#FreeKesha has been trending on majority of social media sites since the American justice system put a piece of paper and profit over a woman’s well-being. The judicial system failed Kesha by essentially forcing her to work for her abuser. And, in the music industry, working with, and for, him will profit him in the long run. Needless to say, Kesha probably will not be making music anymore, despite her outstanding and underrated talent.
Her heart-wrenching reality is the reality of many other women all over the world. She now the spokesperson for the “little people” who go through the same thing. Sometimes it’s abuser’s threats to “ruin” the victim that keeps the victim pressing charges, like Kesha faced with Dr. Luke for majority of her career. Other times it is a failed judicial system putting a contract over someone’s happiness, sanity and safety. Either way, it is important to remember that, though Kesha’s battle is groundbreaking for someone as famous as her, it is happening all over.
Before the ruling, I thought for sure Kesha would win her battle. It seemed like she had substantial evidence. She went to the hospital after being drugged and raped. Her rehab stint for her eating disorder stemmed from the abuse. In her MTV series, “My Crazy, Beautiful Life,” she unintentionally hinted at the abuse, making fans question what was going on behind the scenes. And, despite all of this hard evidence, why would Kesha put herself through this? Why would she risk her career? Why would she give up what she loves to fight her label? Well, because the abuse did happen. So, what really bothers me with the ruling is that there was an apparent lack of evidence.
— Tweet Like A Girl (@TweetLikeAGirI) February 21, 2016
The judicial system basically told Kesha that the rape and abuse did not happen.
Why? The only reasoning I can muster up is her image. Kesha sang about getting wasted, hooking up with guys, and not giving a care in the world. So, why would she be a reliable source?
I’ll tell you why.
Because it happened to her. She suffered. She experienced everything first hand. Yeah, maybe she drank a little bit after her shows, just like any celebrity does. However, her being drunk is not her saying, “yes.” On top of that, I highly doubt she popped the date-rape drug voluntarily.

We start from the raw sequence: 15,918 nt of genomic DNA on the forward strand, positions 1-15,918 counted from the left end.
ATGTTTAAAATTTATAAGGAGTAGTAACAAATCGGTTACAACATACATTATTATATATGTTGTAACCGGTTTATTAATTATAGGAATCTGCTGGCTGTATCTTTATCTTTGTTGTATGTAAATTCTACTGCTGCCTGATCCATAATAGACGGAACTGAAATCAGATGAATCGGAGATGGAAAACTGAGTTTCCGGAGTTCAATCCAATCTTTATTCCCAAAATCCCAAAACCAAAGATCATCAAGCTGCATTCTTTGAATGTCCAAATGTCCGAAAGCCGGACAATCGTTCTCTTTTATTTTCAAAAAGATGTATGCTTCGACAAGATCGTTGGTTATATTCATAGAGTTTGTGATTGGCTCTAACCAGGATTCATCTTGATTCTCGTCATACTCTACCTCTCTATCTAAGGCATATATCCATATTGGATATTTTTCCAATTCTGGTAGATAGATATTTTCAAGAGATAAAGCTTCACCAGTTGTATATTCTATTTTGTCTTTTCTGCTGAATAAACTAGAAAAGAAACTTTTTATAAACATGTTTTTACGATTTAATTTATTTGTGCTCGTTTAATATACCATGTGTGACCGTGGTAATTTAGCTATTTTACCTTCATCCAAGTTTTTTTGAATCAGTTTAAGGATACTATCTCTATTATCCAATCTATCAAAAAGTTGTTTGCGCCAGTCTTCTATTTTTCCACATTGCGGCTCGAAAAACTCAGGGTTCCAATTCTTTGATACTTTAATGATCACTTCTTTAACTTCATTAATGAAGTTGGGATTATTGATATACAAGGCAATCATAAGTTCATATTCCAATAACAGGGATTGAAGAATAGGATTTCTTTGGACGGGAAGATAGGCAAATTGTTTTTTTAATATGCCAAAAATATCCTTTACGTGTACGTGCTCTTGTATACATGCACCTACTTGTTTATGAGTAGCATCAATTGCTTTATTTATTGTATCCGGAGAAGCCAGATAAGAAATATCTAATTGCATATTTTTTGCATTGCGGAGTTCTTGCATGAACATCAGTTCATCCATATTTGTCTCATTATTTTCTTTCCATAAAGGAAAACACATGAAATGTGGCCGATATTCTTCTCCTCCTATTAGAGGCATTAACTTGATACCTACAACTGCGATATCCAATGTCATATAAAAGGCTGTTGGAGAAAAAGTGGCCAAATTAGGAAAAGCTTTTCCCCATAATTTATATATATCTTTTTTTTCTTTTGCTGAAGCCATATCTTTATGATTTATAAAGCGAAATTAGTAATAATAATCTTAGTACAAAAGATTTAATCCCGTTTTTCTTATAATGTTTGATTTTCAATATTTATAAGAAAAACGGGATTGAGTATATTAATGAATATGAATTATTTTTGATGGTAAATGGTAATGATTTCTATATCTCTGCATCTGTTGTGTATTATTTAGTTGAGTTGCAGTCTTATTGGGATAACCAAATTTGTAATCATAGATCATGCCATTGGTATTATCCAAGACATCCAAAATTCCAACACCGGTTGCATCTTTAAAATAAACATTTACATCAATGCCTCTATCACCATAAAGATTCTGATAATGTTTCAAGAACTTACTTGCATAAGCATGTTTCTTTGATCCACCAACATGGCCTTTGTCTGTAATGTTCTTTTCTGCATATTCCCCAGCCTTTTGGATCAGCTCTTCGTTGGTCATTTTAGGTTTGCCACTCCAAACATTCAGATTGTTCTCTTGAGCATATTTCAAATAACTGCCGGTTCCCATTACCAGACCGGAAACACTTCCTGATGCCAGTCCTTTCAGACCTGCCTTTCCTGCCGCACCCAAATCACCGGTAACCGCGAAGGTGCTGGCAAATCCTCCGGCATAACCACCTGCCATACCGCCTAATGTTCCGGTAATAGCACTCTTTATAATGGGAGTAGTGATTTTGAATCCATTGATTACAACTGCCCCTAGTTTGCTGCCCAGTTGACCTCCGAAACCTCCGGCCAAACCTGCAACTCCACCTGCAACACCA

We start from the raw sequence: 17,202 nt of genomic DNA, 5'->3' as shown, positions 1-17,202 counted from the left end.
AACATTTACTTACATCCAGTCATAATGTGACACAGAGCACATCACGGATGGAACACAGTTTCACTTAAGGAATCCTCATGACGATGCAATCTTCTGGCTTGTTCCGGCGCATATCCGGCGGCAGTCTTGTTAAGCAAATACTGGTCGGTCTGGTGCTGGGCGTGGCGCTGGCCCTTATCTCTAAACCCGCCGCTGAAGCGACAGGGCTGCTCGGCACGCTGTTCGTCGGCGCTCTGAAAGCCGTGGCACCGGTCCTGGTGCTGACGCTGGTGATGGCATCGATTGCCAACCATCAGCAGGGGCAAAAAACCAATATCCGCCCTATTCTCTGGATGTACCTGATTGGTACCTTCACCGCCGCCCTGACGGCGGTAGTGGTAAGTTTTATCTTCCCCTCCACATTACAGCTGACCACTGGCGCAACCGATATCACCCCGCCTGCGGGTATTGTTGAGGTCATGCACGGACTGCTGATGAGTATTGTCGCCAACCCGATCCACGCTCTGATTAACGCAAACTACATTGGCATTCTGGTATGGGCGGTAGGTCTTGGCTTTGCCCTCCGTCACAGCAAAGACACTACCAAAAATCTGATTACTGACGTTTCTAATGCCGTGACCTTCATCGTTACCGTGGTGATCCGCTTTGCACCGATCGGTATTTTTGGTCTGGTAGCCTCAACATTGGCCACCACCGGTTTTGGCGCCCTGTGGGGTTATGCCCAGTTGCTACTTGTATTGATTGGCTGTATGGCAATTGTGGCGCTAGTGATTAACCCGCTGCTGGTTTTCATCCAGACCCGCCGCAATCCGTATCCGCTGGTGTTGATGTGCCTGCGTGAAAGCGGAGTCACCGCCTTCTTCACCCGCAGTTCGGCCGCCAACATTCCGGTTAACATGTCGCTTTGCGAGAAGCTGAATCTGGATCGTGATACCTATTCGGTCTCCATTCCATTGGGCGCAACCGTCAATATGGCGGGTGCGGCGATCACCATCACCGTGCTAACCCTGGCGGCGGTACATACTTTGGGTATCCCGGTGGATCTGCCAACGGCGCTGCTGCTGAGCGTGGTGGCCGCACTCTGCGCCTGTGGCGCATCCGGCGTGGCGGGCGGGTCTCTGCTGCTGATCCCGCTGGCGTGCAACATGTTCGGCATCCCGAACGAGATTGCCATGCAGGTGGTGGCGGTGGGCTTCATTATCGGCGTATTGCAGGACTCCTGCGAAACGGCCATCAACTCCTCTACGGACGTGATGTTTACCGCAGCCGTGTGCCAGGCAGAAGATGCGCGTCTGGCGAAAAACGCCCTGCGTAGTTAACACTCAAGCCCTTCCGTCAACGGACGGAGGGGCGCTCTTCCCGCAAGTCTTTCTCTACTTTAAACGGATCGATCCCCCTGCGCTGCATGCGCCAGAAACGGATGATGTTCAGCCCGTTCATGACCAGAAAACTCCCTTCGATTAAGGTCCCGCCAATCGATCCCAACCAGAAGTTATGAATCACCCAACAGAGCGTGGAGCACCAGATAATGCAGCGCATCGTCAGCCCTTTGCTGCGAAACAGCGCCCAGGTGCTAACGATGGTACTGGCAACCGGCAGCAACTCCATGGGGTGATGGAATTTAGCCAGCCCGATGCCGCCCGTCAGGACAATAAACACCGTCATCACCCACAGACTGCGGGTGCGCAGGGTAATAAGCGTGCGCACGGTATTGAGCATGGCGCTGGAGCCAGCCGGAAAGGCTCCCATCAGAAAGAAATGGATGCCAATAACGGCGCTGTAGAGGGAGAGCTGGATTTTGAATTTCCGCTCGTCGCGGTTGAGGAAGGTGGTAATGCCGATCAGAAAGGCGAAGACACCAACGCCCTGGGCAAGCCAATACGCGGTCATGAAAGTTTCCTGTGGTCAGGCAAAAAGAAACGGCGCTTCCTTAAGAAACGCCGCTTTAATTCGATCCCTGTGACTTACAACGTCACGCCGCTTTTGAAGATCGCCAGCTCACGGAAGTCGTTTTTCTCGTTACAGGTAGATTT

Now, what if I told you her “party girl” image was illustrated by Dr. Luke in the beginning of her career? She did not actually brush her teeth with a bottle of Jack. She did not wish to get Sleazy every night. She is not who she acted as. Dr. Luke thought that “Ke$ha” would sell. He thought that Ke$ha is what the people want, a hot girl who doubles as a crazed partier. So, years later, when she is going to fight her abuser, the image he made is fighting against her.
It is almost like he drew up the perfect plan to get away with this abuse.
Since the ruling, fans, fellow celebrities and social media users have been standing up for her. Demi Lovato and Lorde showed their support through tweets and the hashtag #FreeKesha. Many women have been sharing articles on Facebook, calling out the judicial system for another outlandish failure. However, what I have yet to see is a straight male mix in his voice. I have yet to see a straight, powerful male celebrity tweet the hashtag. What does this tell me? That us women can yell and scream all we want, yet something is not going through.
There’s a quote, “How about we stop teaching our girls how to not get raped, and we teach our boys not to rape?” I am not sure if this is comparable in this situation, but for some reason, it keeps coming up in my head. While Demi Lovato and Lorde have their following, most of them are women. So, essentially, situations like this instill feminism and “girl power” into the female population, and it basically ends there. It almost seems like men do not want to stand up in fear for losing their man card. And, this is the problem. This is why rape and abuse continues to happen. Fighting against these awful realities is just as manly as it is feminine. It is a combined fight.
Three things to take away from Kesha’s battle is this: one, other women fight this same reality regularly; two, a girl with a partying-reputation is as equal as the clean cut girl at the top of the class; and, three, we all need to stand up.